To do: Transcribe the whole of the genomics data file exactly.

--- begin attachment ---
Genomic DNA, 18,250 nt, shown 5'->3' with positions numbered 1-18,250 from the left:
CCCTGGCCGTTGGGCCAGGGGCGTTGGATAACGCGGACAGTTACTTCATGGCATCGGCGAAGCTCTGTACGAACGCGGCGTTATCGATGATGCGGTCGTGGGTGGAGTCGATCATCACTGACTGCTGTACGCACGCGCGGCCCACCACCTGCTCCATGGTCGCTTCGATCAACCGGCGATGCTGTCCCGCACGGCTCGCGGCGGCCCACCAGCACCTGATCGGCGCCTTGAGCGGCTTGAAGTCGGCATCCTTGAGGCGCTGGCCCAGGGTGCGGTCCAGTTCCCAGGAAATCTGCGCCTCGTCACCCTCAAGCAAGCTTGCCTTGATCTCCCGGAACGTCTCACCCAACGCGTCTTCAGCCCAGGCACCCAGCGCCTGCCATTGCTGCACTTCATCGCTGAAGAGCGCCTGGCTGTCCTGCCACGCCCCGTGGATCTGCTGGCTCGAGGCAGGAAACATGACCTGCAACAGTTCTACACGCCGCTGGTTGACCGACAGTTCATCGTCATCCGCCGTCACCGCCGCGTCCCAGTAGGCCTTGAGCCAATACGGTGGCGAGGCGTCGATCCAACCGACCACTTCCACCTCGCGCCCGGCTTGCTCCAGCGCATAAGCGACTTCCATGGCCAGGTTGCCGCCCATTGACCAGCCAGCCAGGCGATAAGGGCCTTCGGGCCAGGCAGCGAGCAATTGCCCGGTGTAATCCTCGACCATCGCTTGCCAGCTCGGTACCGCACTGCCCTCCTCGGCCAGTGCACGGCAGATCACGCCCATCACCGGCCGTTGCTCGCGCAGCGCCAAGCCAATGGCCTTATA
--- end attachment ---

Genomic DNA, 18,250 nt, shown 5'->3' with positions numbered 1-18,250 from the left:
CCCTGGCCGTTGGGCCAGGGGCGTTGGATAACGCGGACAGTTACTTCATGGCATCGGCGAAGCTCTGTACGAACGCGGCGTTATCGATGATGCGGTCGTGGGTGGAGTCGATCATCACTGACTGCTGTACGCACGCGCGGCCCACCACCTGCTCCATGGTCGCTTCGATCAACCGGCGATGCTGTCCCGCACGGCTCGCGGCGGCCCACCAGCACCTGATCGGCGCCTTGAGCGGCTTGAAGTCGGCATCCTTGAGGCGCTGGCCCAGGGTGCGGTCCAGTTCCCAGGAAATCTGCGCCTCGTCACCCTCAAGCAAGCTTGCCTTGATCTCCCGGAACGTCTCACCCAACGCGTCTTCAGCCCAGGCACCCAGCGCCTGCCATTGCTGCACTTCATCGCTGAAGAGCGCCTGGCTGTCCTGCCACGCCCCGTGGATCTGCTGGCTCGAGGCAGGAAACATGACCTGCAACAGTTCTACACGCCGCTGGTTGACCGACAGTTCATCGTCATCCGCCGTCACCGCCGCGTCCCAGTAGGCCTTGAGCCAATACGGTGGCGAGGCGTCGATCCAACCGACCACTTCCACCTCGCGCCCGGCTTGCTCCAGCGCATAAGCGACTTCCATGGCCAGGTTGCCGCCCATTGACCAGCCAGCCAGGCGATAAGGGCCTTCGGGCCAGGCAGCGAGCAATTGCCCGGTGTAATCCTCGACCATCGCTTGCCAGCTCGGTACCGCACTGCCCTCCTCGGCCAGTGCACGGCAGATCACGCCCATCACCGGCCGTTGCTCGCGCAGCGCCAAGCCAATGGCCTTATA